Negotiations between the regime and the Awami League went on till March 20. In Karachi, Bhutto waited to be called to the talks (the Awami League leadership had shown little inclination to have him take part in the negotiations even as he made it clear that any deal between the government and the Awami League would need his consent since he represented the largest party in West Pakistan). On March 21, with Bangabandhu finally consenting to Bhutto's joining the talks, Yahya Khan had him come over to Dhaka. Angry crowds of Bengalis dogged Bhutto and his team all the way to the Sheraton.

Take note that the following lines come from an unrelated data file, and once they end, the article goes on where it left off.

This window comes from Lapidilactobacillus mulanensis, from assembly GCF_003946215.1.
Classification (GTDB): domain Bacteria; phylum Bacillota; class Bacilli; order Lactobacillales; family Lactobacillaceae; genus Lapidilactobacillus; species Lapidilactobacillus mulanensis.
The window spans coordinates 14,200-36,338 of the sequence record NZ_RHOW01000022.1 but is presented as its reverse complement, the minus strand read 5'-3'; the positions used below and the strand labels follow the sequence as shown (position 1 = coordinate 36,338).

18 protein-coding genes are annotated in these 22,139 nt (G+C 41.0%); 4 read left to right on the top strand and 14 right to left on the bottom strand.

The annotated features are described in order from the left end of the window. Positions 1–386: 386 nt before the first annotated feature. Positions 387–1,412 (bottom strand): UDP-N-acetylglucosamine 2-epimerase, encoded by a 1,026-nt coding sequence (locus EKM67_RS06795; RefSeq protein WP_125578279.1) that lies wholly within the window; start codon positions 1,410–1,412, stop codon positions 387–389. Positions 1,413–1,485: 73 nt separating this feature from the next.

By March 22, the concept of a united Pakistan had dwindled, owing to the stiff position adopted by the Awami League, to the issue of a confederal arrangement for the two wings of the country. The talks, at this point, converged on the theme of the National Assembly bifurcating itself, with the two parts of it meeting separately in Rawalpindi and Dhaka, drafting two separate sets of a probable constitution and then meeting as a single legislative body to finalise a deal. Meanwhile, reports began to emanate of power being transferred, through a presidential proclamation, to the provinces, with the central government remaining, for the time being, in the hands of President Yahya Khan.